Because this plant has many different uses it means you can store it in several ways.
Probably the best method for the stewed up greens, canning will give you access to those great greens for the long term.
You can also can dishes including the greens like stews.
Your flour mixes are also great things to can, as well.
Remember those delicious amaranth pancakes we talked about earlier? You should can all the dry ingredients for that recipe and just add some melted butter, milk and egg for breakfast in a flash.
5 Gallon buckets
Since part of amaranth is a grain, you might also look into bucketing up that food. It will take a lot of plants to bucket up amaranth but if you do you can store it for the long term. You will need the typical loadout of mylar bags, O2 absorbers and 5-gallon buckets.
I would recommend 1-gallon bags for storing. Treat the grain as you would any other long term stored grain.
All parts and derivations of amaranth can also be frozen. While this is not the most favorable means of storing food because freezers can go down with the grid, it can keep your amaranth around for later use.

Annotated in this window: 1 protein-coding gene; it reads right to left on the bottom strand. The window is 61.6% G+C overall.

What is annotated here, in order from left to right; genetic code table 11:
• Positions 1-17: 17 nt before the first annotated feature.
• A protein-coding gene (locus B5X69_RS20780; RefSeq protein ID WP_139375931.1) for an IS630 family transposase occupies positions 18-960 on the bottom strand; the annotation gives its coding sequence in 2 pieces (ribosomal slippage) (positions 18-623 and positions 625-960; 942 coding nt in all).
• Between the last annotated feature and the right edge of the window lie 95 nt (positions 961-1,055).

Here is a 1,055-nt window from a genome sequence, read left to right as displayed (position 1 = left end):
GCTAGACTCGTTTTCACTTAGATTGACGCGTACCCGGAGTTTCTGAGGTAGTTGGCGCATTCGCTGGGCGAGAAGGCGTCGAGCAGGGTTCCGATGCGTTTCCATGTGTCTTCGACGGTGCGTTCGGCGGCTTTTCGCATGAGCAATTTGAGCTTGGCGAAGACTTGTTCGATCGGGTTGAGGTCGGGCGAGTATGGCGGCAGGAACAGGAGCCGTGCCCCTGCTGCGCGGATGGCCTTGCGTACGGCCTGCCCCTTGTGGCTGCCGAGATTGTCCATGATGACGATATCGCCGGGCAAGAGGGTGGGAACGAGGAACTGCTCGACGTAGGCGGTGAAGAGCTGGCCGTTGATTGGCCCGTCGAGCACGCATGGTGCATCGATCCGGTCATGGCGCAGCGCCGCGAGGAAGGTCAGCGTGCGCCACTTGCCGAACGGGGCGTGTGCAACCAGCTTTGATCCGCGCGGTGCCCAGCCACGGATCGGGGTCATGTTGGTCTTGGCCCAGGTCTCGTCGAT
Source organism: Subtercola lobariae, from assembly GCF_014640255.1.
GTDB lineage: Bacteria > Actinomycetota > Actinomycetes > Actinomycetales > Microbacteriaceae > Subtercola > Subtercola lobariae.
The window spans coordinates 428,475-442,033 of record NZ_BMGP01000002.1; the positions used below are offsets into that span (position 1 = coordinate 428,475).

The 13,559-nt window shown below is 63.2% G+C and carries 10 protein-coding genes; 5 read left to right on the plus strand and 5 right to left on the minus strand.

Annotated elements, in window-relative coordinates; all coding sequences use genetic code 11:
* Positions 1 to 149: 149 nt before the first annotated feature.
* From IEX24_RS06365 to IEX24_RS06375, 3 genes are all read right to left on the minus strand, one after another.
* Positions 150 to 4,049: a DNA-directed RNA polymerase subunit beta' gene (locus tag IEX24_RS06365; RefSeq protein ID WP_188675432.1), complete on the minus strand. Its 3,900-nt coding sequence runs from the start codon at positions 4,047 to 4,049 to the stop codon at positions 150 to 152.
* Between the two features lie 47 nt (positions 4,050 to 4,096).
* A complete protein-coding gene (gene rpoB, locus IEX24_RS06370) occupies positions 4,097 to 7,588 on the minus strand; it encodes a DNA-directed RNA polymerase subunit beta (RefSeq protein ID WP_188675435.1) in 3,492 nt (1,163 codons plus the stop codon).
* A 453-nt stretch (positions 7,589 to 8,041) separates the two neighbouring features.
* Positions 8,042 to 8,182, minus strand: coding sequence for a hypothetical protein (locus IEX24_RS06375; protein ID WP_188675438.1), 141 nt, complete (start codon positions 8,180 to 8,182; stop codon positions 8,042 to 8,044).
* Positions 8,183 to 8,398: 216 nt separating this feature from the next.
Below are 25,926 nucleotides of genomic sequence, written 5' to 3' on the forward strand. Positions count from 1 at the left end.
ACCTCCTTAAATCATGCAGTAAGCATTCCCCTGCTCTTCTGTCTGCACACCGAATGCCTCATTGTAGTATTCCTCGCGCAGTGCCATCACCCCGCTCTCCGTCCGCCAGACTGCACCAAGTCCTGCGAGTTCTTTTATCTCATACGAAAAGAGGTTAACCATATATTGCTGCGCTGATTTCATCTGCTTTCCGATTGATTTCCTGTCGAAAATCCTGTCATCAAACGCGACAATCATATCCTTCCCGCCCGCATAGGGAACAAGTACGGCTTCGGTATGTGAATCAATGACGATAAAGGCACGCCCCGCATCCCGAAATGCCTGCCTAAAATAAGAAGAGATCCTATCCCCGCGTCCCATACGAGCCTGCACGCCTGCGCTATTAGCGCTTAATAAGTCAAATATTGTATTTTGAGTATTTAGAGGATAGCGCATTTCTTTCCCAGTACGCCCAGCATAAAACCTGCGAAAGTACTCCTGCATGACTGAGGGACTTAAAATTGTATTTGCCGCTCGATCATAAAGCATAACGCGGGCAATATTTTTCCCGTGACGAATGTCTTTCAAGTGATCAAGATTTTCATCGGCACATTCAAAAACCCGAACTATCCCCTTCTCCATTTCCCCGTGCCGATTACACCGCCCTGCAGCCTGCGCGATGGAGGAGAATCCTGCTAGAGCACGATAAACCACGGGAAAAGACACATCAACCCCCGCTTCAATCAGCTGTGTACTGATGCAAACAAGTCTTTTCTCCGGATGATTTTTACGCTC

When the grain thaws you can use it as though it were fresh, to grind or to simmer.
The time has come for us to start looking at nontraditional and ancient foods for sustenance. These foods don’t make it into supermarkets for a number of reasons, but they thrive in our backyards. The entire landscape of food sourcing and production is changing.
The breadbasket of the nation is underwater! We must be realistic about the state of growing lands in this nation, they are being destroyed, sold and void of any nutrition.
Future wars will be fought over water and food among other resources. I know it seems silly in this time of excess but, it will come to pass. Prepare now using ancient foods that grow in your backyard and long term food storage methods.
Amaranth is one example of one such ancient superfood that is coming back into full phase. Get on board!